Tuesday, August 3, 2010

Stimulus work outside the US

References to US federal government stimulus spending and El Salvador kept popping up in Google Reader, so I figured I had to read it as some point as apparently a lot of people are really upset. 

[Ohio] Gov. Ted Strickland said he's disappointed that federal stimulus money went to a company that outsourced work to an overseas call center, and he pledged better oversight of future contracts.
A Texas company hired to administer Ohio's popular appliance rebate program used hundreds of workers in El Salvador to process applications and to answer customers' calls...
Several Republican congressmen from Ohio...said this week the stimulus-funded work should not have ended up in Central America.
Strickland, a Democrat, said Thursday the state will do a better job of vetting companies that get stimulus contracts...

President Barack Obama's stimulus package gave Ohio $11 million to provide rebates to consumers who buy energy-efficient appliances, including clothes washers, dishwashers and water heaters.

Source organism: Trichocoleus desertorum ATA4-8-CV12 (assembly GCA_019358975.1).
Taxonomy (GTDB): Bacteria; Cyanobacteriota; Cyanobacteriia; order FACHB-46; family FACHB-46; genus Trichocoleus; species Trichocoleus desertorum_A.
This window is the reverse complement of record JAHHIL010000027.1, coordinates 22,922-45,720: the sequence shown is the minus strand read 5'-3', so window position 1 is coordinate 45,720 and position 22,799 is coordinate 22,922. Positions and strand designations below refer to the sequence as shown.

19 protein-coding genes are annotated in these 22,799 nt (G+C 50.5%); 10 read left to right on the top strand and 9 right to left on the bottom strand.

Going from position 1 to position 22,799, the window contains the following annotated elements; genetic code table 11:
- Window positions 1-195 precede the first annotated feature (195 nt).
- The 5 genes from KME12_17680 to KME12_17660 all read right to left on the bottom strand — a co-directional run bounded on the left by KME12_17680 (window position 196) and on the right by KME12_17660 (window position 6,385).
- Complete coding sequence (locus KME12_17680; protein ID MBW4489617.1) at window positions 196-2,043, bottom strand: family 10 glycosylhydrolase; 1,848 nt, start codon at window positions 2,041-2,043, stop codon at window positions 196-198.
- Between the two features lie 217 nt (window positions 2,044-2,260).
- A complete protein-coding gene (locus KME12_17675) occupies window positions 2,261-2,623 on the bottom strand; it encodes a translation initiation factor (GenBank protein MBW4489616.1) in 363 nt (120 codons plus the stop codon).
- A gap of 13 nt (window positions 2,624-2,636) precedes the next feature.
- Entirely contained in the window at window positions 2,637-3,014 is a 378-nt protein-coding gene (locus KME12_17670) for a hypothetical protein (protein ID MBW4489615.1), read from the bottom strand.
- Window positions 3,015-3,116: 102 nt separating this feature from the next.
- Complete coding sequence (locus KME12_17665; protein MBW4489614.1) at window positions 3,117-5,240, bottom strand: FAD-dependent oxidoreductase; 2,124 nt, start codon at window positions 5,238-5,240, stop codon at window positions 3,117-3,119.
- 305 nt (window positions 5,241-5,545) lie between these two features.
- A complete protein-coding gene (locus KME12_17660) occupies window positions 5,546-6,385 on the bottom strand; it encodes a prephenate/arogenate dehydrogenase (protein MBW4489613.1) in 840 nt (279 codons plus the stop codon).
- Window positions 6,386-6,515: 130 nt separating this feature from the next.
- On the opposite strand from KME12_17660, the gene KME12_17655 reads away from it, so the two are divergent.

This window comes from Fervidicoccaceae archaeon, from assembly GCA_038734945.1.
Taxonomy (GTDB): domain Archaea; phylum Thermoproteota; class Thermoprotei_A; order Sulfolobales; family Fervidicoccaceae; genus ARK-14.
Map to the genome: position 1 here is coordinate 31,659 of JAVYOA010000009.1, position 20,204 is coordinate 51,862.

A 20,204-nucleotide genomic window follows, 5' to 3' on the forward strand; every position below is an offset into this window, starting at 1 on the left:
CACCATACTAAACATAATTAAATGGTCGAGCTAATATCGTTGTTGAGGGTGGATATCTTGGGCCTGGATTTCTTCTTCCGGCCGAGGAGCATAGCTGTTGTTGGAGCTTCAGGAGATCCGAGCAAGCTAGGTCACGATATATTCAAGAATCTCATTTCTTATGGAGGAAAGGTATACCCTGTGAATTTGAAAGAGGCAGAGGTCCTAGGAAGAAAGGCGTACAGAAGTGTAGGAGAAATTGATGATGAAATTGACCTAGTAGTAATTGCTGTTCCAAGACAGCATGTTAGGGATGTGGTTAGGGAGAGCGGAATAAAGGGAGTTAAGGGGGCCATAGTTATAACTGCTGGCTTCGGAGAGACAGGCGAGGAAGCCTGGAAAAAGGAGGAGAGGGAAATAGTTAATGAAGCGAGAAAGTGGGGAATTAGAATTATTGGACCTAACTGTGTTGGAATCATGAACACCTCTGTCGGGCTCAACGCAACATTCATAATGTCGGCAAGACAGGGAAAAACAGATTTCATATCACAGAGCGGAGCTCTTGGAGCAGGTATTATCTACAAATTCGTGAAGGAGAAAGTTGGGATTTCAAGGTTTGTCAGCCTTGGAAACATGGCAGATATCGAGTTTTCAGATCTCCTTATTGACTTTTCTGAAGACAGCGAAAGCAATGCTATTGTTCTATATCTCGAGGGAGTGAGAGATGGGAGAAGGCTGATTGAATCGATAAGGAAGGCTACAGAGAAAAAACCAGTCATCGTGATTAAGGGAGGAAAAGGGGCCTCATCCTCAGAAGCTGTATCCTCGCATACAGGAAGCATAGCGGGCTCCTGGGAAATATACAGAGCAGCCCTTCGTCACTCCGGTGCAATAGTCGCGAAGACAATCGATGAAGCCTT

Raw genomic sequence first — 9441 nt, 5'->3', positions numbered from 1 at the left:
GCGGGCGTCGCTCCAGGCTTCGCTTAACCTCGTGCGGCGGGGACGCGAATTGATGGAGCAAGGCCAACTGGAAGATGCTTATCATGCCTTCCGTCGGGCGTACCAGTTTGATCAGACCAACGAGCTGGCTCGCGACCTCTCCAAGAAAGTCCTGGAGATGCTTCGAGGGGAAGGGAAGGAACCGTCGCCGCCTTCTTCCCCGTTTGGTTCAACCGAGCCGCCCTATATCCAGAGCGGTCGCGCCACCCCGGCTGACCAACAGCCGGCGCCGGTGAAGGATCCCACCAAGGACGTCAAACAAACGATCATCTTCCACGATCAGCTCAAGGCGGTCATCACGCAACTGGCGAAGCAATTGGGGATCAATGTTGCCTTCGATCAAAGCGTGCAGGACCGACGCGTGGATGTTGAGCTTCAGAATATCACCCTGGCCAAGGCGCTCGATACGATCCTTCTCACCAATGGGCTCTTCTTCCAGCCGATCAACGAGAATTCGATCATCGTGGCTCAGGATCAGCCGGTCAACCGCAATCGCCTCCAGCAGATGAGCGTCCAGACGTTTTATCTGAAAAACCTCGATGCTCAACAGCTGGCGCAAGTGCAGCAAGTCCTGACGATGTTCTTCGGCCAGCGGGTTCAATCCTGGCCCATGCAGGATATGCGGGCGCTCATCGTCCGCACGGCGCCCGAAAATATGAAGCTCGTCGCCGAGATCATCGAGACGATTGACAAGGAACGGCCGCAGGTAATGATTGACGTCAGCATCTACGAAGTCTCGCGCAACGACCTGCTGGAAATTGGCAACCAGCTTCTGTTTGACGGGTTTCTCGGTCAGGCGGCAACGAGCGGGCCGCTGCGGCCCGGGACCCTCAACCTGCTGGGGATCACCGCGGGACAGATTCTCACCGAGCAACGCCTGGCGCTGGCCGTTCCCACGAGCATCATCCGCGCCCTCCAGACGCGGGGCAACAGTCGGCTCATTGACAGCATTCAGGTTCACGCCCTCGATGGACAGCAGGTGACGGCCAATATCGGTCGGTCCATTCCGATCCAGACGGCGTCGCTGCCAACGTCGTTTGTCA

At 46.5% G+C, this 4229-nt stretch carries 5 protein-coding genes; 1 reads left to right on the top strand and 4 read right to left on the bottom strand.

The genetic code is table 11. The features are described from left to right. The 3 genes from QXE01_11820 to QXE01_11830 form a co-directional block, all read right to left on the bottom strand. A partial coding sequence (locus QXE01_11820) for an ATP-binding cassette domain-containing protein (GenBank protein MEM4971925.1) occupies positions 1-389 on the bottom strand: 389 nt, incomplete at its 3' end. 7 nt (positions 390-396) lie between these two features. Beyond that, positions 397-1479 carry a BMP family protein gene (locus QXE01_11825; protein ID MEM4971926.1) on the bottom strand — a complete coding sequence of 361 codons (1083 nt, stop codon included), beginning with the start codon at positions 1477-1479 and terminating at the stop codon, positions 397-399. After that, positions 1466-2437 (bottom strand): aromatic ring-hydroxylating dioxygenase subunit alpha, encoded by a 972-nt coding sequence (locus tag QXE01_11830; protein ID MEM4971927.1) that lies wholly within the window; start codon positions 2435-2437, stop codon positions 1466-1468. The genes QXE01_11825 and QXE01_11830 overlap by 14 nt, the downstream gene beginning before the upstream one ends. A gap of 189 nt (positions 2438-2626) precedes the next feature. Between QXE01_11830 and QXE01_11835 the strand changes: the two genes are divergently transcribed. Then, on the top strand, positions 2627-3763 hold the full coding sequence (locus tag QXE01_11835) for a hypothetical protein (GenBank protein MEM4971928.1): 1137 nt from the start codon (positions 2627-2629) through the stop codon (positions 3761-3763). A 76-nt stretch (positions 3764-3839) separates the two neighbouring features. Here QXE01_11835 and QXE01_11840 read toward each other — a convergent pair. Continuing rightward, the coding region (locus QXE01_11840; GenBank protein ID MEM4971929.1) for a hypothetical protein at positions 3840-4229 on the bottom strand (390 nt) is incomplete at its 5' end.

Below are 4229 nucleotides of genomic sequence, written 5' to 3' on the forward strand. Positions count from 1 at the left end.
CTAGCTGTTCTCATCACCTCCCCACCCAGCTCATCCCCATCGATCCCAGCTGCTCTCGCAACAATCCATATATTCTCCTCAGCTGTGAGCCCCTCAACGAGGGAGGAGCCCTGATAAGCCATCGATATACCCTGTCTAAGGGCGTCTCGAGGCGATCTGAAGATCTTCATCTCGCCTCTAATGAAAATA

Parago received the highest score among nine companies that bid on the contract, and its $171,300 proposal was the second-cheapest, Patt-McDaniel said.

Two Ohio companies, Twenty First Century Communications and Focus on Ohio's Future, were the most expensive, at $467,238 and $493,763, respectively.
Upon learning of the El Salvador call center, Ohio officials immediately contacted Parago and asked the company to process the Ohio calls within the United States, she said.
But Parago, which has no domestic call centers, had already grabbed thousands of rebate applications, and disrupting the program would have jeopardized rebates to consumers, Patt-McDaniel said...

"For a government-run program, with all due respect, it's running very, very smoothly," said Bob Bloom of Bloom Brothers Supply, a retailer in Chesterland, about 20 miles east of Cleveland.

Bloom said he hired two more workers to handle the extra sales. They will keep their jobs after the program ends...
Well, I can understand some of the frustration with federal stimulus money going to a company that employs hundreds of workers in El Salvador to process applications and answer calls.

On the other hand, do you really want to interrupt a program that helps retailers (business is booming and we are hiring), was awarded to the business with the best proposal (highest score among all bidders), gets generally good reviews from the participants ("running very smoothly"), and costs nearly one-third the price of doing it in Ohio (171k vs. 475k)?

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